or omission of the defendants:

(a) cannot be located upon the exercise of due diligence;

(b) has been transferred or sold to, or deposited with, a third party;

(c) has been placed beyond the jurisdiction of the court;

(d) has been substantially diminished in value; or

(e) has been commingled with other property which cannot be

divided without difficulty;

it is the intent of the United States, pursuant to Title 21, United States Code, Section 853(p), to

seek forfeiture of any other property of the defendants up to the value of the forfeitable

property described in this forfeiture allegation.

(Title 21, United States Code, Sections 853(a) and 853(p))


22
Case 1:09-cr-00466-BMC-RLM Document 558-3 Filed 01/23/19 Page 23 of 25 PageID #:
6806

CRIMINAL FORFEITURE ALLEGATION AS TO COUNT NINE


(Use of Firearms in Furtherance of Drug Trafficking)

35. The United States hereby gives notice to the defendants that, upon their

conviction of the offense charged in Count Sixteen, the government will seek forfeiture in

accordance with Title 21, United States Code, Section 924(d), which requires any person

convicted of such offense to forfeit any firearm or ammunition involved in or used in any

knowing violation of such offense.

36. If any of the above-described forfeitable property, as a result of any act

or omission of the defendants:

(a) cannot be located upon the exercise of due diligence;

(b) has been transferred or sold to, or deposited with, a third party;

(c) has been placed beyond the jurisdiction of the court;

(d) has been substantially diminished in value; or

(e) has been commingled with other property which cannot be

divided without difficulty;

it is the intent of the United States, pursuant to Title 21, United States Code, Section 853(p), to

seek forfeiture of any other property of the defendants up to the value of the forfeitable

property described in this forfeiture allegation.

(Title 21, United States Code, Sections 853(p) and 924(d))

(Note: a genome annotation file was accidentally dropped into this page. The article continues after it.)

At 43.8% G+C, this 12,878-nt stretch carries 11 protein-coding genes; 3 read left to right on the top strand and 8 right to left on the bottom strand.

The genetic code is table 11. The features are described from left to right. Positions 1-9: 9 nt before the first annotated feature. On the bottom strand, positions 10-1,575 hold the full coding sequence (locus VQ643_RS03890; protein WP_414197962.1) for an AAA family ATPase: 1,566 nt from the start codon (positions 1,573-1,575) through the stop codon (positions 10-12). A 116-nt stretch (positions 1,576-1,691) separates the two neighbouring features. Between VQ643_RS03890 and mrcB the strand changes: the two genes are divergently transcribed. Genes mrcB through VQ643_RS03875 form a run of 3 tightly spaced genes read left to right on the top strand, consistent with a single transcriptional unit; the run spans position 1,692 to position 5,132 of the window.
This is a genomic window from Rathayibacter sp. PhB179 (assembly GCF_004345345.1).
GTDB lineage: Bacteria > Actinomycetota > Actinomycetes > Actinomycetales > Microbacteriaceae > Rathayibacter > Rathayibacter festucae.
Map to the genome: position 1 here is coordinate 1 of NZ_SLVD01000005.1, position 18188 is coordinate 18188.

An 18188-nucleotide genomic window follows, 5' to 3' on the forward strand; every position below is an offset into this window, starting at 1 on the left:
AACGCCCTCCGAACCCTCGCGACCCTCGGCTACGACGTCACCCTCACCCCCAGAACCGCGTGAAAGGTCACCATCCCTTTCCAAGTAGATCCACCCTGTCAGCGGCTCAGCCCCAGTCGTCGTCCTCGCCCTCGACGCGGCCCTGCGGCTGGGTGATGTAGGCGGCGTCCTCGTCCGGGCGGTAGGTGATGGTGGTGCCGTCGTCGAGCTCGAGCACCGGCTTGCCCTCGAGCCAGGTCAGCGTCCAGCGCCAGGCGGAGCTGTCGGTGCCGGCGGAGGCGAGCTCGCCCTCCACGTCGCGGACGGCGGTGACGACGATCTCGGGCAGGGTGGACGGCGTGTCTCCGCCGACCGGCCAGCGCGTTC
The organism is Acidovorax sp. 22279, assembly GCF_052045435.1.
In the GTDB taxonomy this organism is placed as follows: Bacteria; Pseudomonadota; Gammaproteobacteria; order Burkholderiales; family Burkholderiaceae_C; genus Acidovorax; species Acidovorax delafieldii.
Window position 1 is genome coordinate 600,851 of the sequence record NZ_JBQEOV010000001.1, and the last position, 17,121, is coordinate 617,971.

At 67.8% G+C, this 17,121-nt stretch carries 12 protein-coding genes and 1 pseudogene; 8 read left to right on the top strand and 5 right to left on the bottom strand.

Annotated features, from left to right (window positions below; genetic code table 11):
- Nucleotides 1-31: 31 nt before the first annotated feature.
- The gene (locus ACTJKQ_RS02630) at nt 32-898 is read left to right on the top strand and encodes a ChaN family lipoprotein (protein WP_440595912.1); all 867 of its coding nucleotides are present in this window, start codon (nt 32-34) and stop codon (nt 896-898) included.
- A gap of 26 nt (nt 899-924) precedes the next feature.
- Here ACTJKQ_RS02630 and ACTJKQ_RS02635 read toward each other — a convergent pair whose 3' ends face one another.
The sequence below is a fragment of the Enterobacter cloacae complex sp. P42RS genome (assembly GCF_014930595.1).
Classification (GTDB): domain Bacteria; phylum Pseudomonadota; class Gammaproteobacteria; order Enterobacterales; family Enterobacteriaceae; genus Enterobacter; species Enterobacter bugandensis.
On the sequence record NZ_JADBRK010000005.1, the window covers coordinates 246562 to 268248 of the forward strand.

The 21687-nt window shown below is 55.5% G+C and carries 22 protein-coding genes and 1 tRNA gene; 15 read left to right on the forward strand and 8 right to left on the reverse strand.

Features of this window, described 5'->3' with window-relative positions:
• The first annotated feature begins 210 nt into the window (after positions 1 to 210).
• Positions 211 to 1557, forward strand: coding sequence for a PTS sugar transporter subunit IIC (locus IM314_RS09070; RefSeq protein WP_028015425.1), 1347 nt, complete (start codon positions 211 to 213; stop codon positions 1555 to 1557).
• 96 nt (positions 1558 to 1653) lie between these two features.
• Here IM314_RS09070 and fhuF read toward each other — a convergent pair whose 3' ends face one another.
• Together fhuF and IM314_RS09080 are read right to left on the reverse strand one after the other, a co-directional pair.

23
Case 1:09-cr-00466-BMC-RLM Document 558-3 Filed 01/23/19 Page 24 of 25 PageID #:
6807

CRIMINAL FORFEITURE ALLEGATION


AS TO COUNT TEN
(Money Laundering)

37. The United States hereby gives notice to the defendants that, upon

conviction of the offense charged in Count Seventeen, the government will seek forfeiture in

accordance with Title 18, United States Code, Section 982, of all property involved in such

offense, and all property traceable to such property, including but not limited to at least

approximately a sum of $14 billion in United States currency.

38. If any of the above-described forfeitable property, as a result of any act

or omission of the defendants:

(a) cannot be located upon the exercise of due diligence;

(b) has been transferred or sold to, or deposited with, a third party;

(c) has been placed beyond the jurisdiction of the court;

(d) has been substantially diminished in value; or

(e) has been commingled with other property which cannot be

divided without difficulty;

it is the intent of the United States, pursuant to Title 18, United States Code, Section 982, to

24
Case 1:09-cr-00466-BMC-RLM Document 558-3 Filed 01/23/19 Page 25 of 25 PageID #:
6808

seek forfeiture of any other property of the defendants up to the value of the forfeitable

property described in this forfeiture allegation.

(Title 18, United States Code, Section 982)

A TRUE BILL

_____________________________
FOREPERSON

_________________________________ ______________________________
ROBERT L. CAPERS ARTHUR G. WYATT, CHIEF
UNITED STATES ATTORNEY NARCOTIC & DANGEROUS DRUG
EASTERN DISTRICT OF NEW YORK SECTION, CRIMINAL DIVISION
U.S. DEPARTMENT OF JUSTICE

OF COUNSEL:

WIFREDO A. FERRER
UNITED STATES ATTORNEY
SOUTHERN DISTRICT OF FLORIDA

25